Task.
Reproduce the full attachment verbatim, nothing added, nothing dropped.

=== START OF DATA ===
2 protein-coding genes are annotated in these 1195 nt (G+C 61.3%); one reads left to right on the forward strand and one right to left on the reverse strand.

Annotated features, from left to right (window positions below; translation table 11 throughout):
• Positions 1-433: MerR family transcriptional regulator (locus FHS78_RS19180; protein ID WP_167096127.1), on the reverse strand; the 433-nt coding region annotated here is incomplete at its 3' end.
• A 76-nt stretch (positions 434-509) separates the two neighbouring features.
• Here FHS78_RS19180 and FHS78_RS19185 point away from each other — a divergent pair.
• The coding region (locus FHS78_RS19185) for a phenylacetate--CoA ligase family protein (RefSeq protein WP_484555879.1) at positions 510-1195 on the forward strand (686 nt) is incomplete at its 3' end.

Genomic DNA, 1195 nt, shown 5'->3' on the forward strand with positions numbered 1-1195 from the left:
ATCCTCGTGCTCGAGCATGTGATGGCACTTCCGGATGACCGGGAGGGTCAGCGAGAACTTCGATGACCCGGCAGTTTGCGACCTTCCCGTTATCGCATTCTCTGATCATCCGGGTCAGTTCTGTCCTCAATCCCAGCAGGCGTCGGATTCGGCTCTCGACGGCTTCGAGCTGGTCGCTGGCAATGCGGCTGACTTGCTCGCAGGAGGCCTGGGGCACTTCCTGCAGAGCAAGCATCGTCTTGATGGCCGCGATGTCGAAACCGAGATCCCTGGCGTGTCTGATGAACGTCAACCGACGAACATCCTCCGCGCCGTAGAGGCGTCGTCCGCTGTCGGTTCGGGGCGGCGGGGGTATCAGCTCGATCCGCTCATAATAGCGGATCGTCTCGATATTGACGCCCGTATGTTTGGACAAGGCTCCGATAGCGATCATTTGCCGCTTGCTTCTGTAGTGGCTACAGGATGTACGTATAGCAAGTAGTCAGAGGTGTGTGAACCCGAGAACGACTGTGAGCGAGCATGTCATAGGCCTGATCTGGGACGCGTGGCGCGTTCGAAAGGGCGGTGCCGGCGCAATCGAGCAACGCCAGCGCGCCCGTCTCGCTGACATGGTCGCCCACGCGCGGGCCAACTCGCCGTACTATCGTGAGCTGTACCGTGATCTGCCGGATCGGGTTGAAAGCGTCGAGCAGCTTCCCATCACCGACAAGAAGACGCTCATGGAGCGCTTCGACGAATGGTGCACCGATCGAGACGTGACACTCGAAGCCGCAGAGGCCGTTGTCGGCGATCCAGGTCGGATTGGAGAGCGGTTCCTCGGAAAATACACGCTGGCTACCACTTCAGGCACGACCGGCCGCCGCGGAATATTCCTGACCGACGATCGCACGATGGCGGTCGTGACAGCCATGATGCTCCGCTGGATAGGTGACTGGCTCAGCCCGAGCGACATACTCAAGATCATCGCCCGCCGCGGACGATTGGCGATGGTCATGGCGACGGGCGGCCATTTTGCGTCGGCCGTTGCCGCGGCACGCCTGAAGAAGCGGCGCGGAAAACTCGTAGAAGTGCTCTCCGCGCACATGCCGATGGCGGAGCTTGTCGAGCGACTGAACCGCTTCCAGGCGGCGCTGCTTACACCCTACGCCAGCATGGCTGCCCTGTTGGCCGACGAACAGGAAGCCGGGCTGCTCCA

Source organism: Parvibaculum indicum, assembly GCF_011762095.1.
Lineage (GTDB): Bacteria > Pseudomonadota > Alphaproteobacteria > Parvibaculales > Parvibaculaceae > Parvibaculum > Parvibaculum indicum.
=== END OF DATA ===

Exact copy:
2 protein-coding genes are annotated in these 1195 nt (G+C 61.3%); one reads left to right on the forward strand and one right to left on the reverse strand.

Annotated features, from left to right (window positions below; translation table 11 throughout):
• Positions 1-433: MerR family transcriptional regulator (locus FHS78_RS19180; protein ID WP_167096127.1), on the reverse strand; the 433-nt coding region annotated here is incomplete at its 3' end.
• A 76-nt stretch (positions 434-509) separates the two neighbouring features.
• Here FHS78_RS19180 and FHS78_RS19185 point away from each other — a divergent pair.
• The coding region (locus FHS78_RS19185) for a phenylacetate--CoA ligase family protein (RefSeq protein WP_484555879.1) at positions 510-1195 on the forward strand (686 nt) is incomplete at its 3' end.

Genomic DNA, 1195 nt, shown 5'->3' on the forward strand with positions numbered 1-1195 from the left:
ATCCTCGTGCTCGAGCATGTGATGGCACTTCCGGATGACCGGGAGGGTCAGCGAGAACTTCGATGACCCGGCAGTTTGCGACCTTCCCGTTATCGCATTCTCTGATCATCCGGGTCAGTTCTGTCCTCAATCCCAGCAGGCGTCGGATTCGGCTCTCGACGGCTTCGAGCTGGTCGCTGGCAATGCGGCTGACTTGCTCGCAGGAGGCCTGGGGCACTTCCTGCAGAGCAAGCATCGTCTTGATGGCCGCGATGTCGAAACCGAGATCCCTGGCGTGTCTGATGAACGTCAACCGACGAACATCCTCCGCGCCGTAGAGGCGTCGTCCGCTGTCGGTTCGGGGCGGCGGGGGTATCAGCTCGATCCGCTCATAATAGCGGATCGTCTCGATATTGACGCCCGTATGTTTGGACAAGGCTCCGATAGCGATCATTTGCCGCTTGCTTCTGTAGTGGCTACAGGATGTACGTATAGCAAGTAGTCAGAGGTGTGTGAACCCGAGAACGACTGTGAGCGAGCATGTCATAGGCCTGATCTGGGACGCGTGGCGCGTTCGAAAGGGCGGTGCCGGCGCAATCGAGCAACGCCAGCGCGCCCGTCTCGCTGACATGGTCGCCCACGCGCGGGCCAACTCGCCGTACTATCGTGAGCTGTACCGTGATCTGCCGGATCGGGTTGAAAGCGTCGAGCAGCTTCCCATCACCGACAAGAAGACGCTCATGGAGCGCTTCGACGAATGGTGCACCGATCGAGACGTGACACTCGAAGCCGCAGAGGCCGTTGTCGGCGATCCAGGTCGGATTGGAGAGCGGTTCCTCGGAAAATACACGCTGGCTACCACTTCAGGCACGACCGGCCGCCGCGGAATATTCCTGACCGACGATCGCACGATGGCGGTCGTGACAGCCATGATGCTCCGCTGGATAGGTGACTGGCTCAGCCCGAGCGACATACTCAAGATCATCGCCCGCCGCGGACGATTGGCGATGGTCATGGCGACGGGCGGCCATTTTGCGTCGGCCGTTGCCGCGGCACGCCTGAAGAAGCGGCGCGGAAAACTCGTAGAAGTGCTCTCCGCGCACATGCCGATGGCGGAGCTTGTCGAGCGACTGAACCGCTTCCAGGCGGCGCTGCTTACACCCTACGCCAGCATGGCTGCCCTGTTGGCCGACGAACAGGAAGCCGGGCTGCTCCA

Source organism: Parvibaculum indicum, assembly GCF_011762095.1.
Lineage (GTDB): Bacteria > Pseudomonadota > Alphaproteobacteria > Parvibaculales > Parvibaculaceae > Parvibaculum > Parvibaculum indicum.